Kayak Camping – Focus on what Matters Pt2
Safety Matters When it Comes to Kayak Camping:
In PART 1, we discussed how Size Matters, and how packing efficiently can make a huge difference in your trip. In this article, we are going to focus on why Safety Matters , how it applies to kayak camping, and the top three things you can do to get home safely.
When it comes to safety, I’m a fan of being direct and honest…So here it is. If you are taking yourself (and your family) on a “remote” camping trip, you must address certain safety issues, otherwise, you are gambling with your life and that of your friends and family.
Kayak Camping – The three main issues you need to address before leaving the house.
Flow Rate: Many new to river fishing and kayak camping don’t realize how quickly the flow rate of a river can change. I’ll give you an example. Some of my friends were fishing the 8 mile stretch below the Lake Whitney Dam. They had almost completed the trip when the water started to rise. In a matter of minutes, the water went from knee deep to over their waist. Thankfully they were able to quickly get back in the kayaks and ride the current back to the take out point.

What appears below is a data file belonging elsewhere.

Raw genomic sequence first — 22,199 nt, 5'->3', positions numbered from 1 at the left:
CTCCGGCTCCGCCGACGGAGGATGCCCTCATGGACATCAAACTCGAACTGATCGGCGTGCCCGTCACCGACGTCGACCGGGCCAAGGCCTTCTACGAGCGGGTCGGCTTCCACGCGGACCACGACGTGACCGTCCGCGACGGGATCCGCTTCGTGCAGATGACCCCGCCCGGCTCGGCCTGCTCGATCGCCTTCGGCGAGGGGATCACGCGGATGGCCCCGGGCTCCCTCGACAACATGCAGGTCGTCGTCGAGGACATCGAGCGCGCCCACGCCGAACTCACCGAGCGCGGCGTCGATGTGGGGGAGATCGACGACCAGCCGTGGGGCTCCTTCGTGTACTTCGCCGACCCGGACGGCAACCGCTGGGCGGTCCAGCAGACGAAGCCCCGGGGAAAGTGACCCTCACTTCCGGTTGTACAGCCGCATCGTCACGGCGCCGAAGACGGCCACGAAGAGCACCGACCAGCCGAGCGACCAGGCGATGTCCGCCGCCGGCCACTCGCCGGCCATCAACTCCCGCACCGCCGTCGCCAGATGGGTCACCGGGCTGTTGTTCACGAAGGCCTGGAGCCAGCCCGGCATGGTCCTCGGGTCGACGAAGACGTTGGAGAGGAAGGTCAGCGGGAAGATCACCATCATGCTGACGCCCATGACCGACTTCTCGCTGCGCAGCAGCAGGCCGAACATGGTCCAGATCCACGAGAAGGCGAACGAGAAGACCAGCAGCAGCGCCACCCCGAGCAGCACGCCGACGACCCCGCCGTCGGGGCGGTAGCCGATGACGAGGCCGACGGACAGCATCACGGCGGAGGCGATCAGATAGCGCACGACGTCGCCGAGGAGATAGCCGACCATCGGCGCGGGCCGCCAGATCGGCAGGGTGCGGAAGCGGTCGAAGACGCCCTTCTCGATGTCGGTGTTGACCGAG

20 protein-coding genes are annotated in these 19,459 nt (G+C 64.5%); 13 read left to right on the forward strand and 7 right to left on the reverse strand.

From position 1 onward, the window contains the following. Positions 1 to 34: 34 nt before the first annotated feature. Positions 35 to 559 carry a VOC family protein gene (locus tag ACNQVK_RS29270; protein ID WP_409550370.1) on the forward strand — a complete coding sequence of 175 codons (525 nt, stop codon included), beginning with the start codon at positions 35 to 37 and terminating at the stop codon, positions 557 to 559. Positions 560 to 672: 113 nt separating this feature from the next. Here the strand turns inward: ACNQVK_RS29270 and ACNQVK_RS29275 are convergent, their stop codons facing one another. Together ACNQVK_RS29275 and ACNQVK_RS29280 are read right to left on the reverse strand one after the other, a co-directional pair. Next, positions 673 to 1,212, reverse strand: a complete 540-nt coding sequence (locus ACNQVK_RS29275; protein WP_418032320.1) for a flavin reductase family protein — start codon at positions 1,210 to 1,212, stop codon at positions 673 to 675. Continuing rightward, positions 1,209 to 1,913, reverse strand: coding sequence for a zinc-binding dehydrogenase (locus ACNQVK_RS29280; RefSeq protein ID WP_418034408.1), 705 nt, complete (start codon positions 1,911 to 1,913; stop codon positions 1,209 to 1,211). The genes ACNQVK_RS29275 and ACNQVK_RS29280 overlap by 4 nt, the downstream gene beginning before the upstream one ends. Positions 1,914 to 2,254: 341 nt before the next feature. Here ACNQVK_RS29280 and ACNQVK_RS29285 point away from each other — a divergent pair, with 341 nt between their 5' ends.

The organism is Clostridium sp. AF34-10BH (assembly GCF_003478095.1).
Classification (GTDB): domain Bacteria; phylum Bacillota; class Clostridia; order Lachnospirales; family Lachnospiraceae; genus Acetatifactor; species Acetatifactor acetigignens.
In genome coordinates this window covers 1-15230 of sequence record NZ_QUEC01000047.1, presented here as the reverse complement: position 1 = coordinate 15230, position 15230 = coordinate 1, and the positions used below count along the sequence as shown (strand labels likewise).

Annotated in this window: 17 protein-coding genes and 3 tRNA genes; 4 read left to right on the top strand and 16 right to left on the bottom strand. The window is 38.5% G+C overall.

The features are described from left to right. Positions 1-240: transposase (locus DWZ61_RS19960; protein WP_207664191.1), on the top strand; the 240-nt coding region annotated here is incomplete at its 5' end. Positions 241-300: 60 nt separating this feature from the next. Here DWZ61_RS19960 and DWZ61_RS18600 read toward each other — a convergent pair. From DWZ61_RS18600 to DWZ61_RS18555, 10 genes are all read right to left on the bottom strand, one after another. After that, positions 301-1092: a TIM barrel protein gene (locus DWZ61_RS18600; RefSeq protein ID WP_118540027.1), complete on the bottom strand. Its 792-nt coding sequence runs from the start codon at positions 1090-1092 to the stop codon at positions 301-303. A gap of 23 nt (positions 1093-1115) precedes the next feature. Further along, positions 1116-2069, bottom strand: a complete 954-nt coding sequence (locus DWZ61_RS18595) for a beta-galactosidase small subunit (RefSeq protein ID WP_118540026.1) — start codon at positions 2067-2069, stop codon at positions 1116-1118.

Now let’s change the scenario up a little – same dramatic change in the flow rate, but they are camped on the river bank. They wouldn’t have been wearing life jackets and their kayaks would have been stowed and secured for the night. Even if they could have made it back to the kayaks and launched them safely, they would then need to navigate the river in the pitch black.
Knowing the current and expected flow rates can literally be the difference between everyone going home or that tragic phone call that no one wants to get. The three things I check every time are scheduled gate openings at the dam (if applicable), whether or not the area is prone to flash flooding and the weather.
Float Plan: This one is simple, so let’s not over analyze it. Let your loved ones know where you’re launching, taking out, and what time to expect a phone call from you.
Communication: Whether you’re kayaking with a buddy, or a group, being able to communicate over long distances can be important. On a recent 8 mile trip, our group of 10 (or so) got distracted with fishing. The group was spread out over a mile from the lead guy to the one bringing up the rear. A set of two-way radios would have let the lead guys know that they needed to slow the pace and wait for the group.
Cell phones in waterproof sleeves are another great way to communicate but are not as reliable due to spotty cell service in remote areas.
Those are the big three for staying safe on the water. What safety issues have you come across that you think others should know about? Leave your comments in the section below or on the social media post where you found the article.
Check back on Monday for Part 3.